The license agreement required PCA to compel its employees to comply with the rules and regulations of Woolworth stores, which included detailed restrictions on telephone usage, parking, and store access. In addition, PCA was required to dismiss from the portrait photography department any employee who, in the sole judgment of Woolworth, failed to conduct himself or herself properly.

Carmody was employed by PCA as a traveling photographer. His duties basically were those of a photographer, a mover, and a salesman. Part of his duties involved traveling to various stores to unload and set up a temporary photography studio and to take portrait photographs. He was required to travel back to the store with proofs at a later date to take orders for finished portraits from customers. During busy holiday seasons, it was sometimes necessary to return to the store just to deliver finished portraits.

*131 On December 18, 1981, the day he was injured, Carmody was in the Manassas Woolco solely for the purpose of delivering finished portraits and collecting the customers' payments. In his words, Carmody was working that day as a "temporary salesman". Carmody arrived shortly before the store was to be opened for business. He was straightening tablecloths in the portrait photography department when he slipped on a dolly, fell to the floor, and sustained back injuries which proved to be permanent and disabling. Employees of Woolco had used the dolly that morning to reposition display tables in order to provide adequate space for the heavy flow of Woolworth customers expected to buy portraits that day.

As we have said, the question whether Carmody was Woolworth's statutory employee at the time of his injury turns on whether Carmody was engaged in work that was a part of Woolworth's trade, business, or occupation. Code § 65.1-29 provides that when an owner "undertakes to perform or execute any work which is a part of his trade, business or occupation and contracts with" a subcontractor "for the execution or performance by or under such subcontractor of the whole or any part of the work", the owner becomes a statutory employer and the subcontractor's employees become statutory employees of the owner. The purpose of this section is to afford protection to the employees of independent contractors who may not be financially responsible and to prevent employers from relieving themselves of liability for workers' compensation by doing through independent contractors what they otherwise would do through direct employees. Bassett Furniture, 216 Va. at 902, 224 S.E.2d at 326 (citing Sears, Roebuck & Co. v. Wallace, 172 F.2d 802, 810 (4th Cir.1949)).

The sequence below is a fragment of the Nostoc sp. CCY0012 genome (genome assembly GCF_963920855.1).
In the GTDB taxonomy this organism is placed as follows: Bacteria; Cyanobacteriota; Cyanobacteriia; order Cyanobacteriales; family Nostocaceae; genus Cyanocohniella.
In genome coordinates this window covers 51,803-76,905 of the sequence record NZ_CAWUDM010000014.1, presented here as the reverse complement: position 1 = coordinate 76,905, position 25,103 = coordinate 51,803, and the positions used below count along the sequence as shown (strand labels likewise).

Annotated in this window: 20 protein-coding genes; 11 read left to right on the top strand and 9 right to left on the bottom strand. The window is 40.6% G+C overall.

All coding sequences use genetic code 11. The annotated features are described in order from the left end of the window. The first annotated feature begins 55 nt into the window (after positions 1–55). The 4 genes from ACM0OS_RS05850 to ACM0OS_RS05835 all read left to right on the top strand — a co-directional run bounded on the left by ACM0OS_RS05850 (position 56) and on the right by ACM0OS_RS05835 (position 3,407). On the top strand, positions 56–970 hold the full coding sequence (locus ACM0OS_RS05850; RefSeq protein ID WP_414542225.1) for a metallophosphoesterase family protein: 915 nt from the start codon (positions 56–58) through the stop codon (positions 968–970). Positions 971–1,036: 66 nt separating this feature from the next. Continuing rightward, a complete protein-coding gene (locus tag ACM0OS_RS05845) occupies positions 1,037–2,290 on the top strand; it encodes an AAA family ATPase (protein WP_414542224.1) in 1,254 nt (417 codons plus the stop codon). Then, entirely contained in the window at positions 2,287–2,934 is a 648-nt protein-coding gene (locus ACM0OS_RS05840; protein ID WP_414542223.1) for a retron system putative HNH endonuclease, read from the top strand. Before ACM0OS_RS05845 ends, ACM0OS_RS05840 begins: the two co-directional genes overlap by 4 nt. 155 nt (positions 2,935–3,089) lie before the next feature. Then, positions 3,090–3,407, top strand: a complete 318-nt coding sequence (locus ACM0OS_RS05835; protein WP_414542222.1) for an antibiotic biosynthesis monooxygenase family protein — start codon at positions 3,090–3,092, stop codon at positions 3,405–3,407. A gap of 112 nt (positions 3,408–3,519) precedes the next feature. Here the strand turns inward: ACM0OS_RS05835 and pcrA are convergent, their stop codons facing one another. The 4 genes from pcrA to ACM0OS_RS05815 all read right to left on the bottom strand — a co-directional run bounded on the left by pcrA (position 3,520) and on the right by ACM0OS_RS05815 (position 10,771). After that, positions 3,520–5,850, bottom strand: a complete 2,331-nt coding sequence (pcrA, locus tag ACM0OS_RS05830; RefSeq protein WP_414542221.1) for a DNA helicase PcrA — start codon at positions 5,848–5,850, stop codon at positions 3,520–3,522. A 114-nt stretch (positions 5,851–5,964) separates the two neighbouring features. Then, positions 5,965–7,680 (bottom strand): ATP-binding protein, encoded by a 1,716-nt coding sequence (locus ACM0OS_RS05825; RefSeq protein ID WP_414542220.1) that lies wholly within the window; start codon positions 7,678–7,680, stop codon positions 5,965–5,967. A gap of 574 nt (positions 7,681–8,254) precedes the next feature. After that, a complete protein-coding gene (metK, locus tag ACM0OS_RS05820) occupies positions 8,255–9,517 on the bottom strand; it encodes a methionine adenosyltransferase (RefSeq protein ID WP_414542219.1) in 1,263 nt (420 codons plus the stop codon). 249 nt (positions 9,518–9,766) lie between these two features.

Carmody is not seeking workers' compensation coverage from Woolworth.[*] Nevertheless, "our consideration of this appeal is ... governed by the principles that apply in a case where coverage is sought." Henderson v. Central Telephone Co., 233 Va. 377, 382, 355 S.E.2d 596, 599 (1987). Consistent with the principles we would apply in considering a claim under the Act, we must construe the Act's provisions liberally to promote its remedial purpose of affording compensation for accidental injuries resulting from hazards in the work environment. Id.; see also Fauver v. Bell, 192 Va. 518, 522, 65 S.E.2d 575, 577 (1951); Feitig v. Chalkley, 185 Va. 96, 98, 38 S.E.2d 73, 75 (1946).